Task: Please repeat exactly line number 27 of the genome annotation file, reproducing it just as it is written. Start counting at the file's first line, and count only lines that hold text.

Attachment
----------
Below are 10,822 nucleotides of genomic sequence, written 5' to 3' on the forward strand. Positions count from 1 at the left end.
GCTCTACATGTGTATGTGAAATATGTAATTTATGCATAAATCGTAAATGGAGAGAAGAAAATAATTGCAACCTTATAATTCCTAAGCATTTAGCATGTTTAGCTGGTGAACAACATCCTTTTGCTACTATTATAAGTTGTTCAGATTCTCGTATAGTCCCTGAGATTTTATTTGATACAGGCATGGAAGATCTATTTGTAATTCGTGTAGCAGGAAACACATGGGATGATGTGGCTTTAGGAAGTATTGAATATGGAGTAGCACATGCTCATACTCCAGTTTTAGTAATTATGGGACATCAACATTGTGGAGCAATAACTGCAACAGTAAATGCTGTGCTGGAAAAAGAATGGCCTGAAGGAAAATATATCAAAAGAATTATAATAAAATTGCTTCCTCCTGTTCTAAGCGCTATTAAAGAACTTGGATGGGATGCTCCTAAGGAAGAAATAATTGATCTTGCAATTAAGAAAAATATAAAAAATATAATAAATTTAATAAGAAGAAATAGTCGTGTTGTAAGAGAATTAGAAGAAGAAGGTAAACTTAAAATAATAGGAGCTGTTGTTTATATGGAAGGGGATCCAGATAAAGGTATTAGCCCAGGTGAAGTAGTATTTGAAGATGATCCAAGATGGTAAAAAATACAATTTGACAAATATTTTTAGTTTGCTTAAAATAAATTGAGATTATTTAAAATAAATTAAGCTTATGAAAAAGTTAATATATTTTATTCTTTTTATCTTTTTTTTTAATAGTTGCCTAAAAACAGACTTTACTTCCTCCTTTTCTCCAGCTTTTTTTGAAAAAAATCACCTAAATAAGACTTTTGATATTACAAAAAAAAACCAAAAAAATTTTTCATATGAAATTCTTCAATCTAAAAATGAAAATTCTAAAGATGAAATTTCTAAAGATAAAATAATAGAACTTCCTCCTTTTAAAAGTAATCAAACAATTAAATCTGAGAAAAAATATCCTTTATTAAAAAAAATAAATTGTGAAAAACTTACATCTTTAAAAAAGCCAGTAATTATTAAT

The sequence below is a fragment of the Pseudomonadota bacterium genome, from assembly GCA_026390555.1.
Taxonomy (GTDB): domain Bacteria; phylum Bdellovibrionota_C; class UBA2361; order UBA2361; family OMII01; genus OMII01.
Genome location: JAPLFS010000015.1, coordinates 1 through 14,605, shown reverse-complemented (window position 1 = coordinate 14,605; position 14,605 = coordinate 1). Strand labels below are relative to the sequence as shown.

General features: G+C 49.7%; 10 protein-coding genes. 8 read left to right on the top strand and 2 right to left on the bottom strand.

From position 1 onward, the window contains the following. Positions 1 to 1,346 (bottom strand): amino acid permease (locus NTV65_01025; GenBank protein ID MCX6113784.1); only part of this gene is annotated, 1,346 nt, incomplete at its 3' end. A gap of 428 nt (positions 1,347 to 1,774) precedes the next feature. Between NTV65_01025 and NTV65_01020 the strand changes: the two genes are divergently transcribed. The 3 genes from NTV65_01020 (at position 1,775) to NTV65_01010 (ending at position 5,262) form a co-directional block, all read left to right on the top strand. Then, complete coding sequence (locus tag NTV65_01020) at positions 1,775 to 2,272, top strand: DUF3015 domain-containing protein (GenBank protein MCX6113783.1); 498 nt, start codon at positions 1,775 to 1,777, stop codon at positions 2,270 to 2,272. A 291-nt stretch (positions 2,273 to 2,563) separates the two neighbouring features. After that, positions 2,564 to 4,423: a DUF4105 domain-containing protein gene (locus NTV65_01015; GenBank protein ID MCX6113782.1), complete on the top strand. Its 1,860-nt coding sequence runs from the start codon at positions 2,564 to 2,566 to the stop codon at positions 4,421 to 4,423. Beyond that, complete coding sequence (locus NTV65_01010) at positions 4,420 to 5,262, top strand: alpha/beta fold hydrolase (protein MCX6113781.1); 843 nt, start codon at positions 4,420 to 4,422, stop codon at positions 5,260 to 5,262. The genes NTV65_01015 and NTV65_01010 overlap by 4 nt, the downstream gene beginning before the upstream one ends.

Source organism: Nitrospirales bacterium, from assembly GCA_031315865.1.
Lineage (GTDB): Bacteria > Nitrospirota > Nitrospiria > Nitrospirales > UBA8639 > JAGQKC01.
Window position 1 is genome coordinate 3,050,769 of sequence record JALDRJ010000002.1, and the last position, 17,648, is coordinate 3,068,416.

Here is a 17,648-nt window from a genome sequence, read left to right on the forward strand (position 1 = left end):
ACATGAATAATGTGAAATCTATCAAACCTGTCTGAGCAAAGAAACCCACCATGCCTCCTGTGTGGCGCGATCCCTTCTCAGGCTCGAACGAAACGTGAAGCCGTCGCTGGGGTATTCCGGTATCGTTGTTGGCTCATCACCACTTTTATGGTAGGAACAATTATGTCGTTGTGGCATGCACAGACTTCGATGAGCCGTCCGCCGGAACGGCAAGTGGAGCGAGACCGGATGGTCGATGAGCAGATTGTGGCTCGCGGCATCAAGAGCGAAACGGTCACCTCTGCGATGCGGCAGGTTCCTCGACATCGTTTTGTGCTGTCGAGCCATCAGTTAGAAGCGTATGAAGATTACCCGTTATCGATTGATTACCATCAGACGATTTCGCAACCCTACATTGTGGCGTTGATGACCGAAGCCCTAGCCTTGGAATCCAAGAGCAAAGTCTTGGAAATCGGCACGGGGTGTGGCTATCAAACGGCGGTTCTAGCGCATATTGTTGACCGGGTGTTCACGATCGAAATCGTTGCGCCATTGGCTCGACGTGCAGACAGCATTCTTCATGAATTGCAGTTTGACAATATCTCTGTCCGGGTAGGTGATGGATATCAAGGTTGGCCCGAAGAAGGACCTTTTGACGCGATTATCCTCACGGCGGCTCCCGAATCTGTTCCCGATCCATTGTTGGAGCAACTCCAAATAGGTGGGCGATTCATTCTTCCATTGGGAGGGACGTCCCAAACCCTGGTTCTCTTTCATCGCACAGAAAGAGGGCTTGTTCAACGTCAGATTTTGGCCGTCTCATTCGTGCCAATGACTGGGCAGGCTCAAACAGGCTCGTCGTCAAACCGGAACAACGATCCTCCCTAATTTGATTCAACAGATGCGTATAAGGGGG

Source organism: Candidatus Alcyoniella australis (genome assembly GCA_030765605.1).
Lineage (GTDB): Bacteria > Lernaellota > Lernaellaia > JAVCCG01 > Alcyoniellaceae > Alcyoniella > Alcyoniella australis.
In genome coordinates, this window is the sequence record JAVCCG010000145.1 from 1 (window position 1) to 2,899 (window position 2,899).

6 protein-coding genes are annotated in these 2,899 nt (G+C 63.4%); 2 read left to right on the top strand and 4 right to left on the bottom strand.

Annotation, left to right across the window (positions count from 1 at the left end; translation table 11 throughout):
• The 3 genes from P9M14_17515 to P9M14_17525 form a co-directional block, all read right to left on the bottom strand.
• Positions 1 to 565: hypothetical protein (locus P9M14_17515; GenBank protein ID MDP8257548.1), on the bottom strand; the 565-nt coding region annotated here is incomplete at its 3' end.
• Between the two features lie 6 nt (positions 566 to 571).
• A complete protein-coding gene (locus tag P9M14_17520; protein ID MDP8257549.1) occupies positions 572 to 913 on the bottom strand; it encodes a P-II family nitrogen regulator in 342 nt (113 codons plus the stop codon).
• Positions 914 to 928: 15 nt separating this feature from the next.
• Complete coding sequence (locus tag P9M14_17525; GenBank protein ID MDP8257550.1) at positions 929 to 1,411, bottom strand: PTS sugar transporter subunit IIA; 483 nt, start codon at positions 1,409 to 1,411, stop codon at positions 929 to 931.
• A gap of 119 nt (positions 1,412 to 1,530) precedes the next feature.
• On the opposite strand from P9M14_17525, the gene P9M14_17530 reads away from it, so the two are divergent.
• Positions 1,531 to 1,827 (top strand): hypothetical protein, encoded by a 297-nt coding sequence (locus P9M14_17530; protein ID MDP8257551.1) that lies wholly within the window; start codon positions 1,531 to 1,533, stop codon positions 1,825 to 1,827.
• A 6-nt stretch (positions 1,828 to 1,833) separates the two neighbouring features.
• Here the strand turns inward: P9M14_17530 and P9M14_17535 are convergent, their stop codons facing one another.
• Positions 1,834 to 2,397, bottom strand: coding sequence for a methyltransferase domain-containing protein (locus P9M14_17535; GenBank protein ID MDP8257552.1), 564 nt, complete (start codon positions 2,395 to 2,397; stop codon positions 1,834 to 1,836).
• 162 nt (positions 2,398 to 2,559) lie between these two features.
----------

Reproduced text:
• A 6-nt stretch (positions 1,828 to 1,833) separates the two neighbouring features.